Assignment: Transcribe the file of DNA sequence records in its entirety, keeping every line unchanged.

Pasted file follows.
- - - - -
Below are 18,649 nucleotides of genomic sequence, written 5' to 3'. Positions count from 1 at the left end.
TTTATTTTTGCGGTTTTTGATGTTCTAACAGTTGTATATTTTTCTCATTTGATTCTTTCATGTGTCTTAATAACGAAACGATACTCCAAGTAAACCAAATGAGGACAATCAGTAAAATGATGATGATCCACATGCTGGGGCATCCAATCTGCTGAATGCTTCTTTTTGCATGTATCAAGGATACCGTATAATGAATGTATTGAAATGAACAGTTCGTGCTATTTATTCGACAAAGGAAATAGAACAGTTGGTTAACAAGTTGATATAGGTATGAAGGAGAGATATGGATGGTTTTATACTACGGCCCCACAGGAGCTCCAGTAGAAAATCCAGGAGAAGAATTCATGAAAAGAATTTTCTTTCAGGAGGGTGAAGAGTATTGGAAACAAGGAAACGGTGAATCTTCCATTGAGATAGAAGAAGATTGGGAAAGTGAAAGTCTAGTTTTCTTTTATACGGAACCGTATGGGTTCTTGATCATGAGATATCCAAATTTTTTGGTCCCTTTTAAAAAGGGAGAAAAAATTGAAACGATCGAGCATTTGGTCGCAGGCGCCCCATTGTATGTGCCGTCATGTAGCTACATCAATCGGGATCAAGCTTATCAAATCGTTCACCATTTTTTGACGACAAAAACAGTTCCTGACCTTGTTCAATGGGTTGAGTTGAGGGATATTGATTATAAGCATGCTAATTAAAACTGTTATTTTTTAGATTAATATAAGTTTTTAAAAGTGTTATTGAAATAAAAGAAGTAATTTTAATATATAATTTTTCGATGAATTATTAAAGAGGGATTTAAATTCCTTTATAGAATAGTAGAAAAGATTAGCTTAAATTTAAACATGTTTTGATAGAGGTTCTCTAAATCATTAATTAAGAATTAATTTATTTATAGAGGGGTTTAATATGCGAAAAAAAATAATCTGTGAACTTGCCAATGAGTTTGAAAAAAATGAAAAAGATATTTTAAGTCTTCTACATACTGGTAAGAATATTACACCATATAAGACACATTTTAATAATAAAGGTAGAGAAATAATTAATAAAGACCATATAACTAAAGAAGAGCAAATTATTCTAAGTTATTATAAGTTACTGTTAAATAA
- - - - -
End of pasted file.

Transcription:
Below are 18,649 nucleotides of genomic sequence, written 5' to 3'. Positions count from 1 at the left end.
TTTATTTTTGCGGTTTTTGATGTTCTAACAGTTGTATATTTTTCTCATTTGATTCTTTCATGTGTCTTAATAACGAAACGATACTCCAAGTAAACCAAATGAGGACAATCAGTAAAATGATGATGATCCACATGCTGGGGCATCCAATCTGCTGAATGCTTCTTTTTGCATGTATCAAGGATACCGTATAATGAATGTATTGAAATGAACAGTTCGTGCTATTTATTCGACAAAGGAAATAGAACAGTTGGTTAACAAGTTGATATAGGTATGAAGGAGAGATATGGATGGTTTTATACTACGGCCCCACAGGAGCTCCAGTAGAAAATCCAGGAGAAGAATTCATGAAAAGAATTTTCTTTCAGGAGGGTGAAGAGTATTGGAAACAAGGAAACGGTGAATCTTCCATTGAGATAGAAGAAGATTGGGAAAGTGAAAGTCTAGTTTTCTTTTATACGGAACCGTATGGGTTCTTGATCATGAGATATCCAAATTTTTTGGTCCCTTTTAAAAAGGGAGAAAAAATTGAAACGATCGAGCATTTGGTCGCAGGCGCCCCATTGTATGTGCCGTCATGTAGCTACATCAATCGGGATCAAGCTTATCAAATCGTTCACCATTTTTTGACGACAAAAACAGTTCCTGACCTTGTTCAATGGGTTGAGTTGAGGGATATTGATTATAAGCATGCTAATTAAAACTGTTATTTTTTAGATTAATATAAGTTTTTAAAAGTGTTATTGAAATAAAAGAAGTAATTTTAATATATAATTTTTCGATGAATTATTAAAGAGGGATTTAAATTCCTTTATAGAATAGTAGAAAAGATTAGCTTAAATTTAAACATGTTTTGATAGAGGTTCTCTAAATCATTAATTAAGAATTAATTTATTTATAGAGGGGTTTAATATGCGAAAAAAAATAATCTGTGAACTTGCCAATGAGTTTGAAAAAAATGAAAAAGATATTTTAAGTCTTCTACATACTGGTAAGAATATTACACCATATAAGACACATTTTAATAATAAAGGTAGAGAAATAATTAATAAAGACCATATAACTAAAGAAGAGCAAATTATTCTAAGTTATTATAAGTTACTGTTAAATAA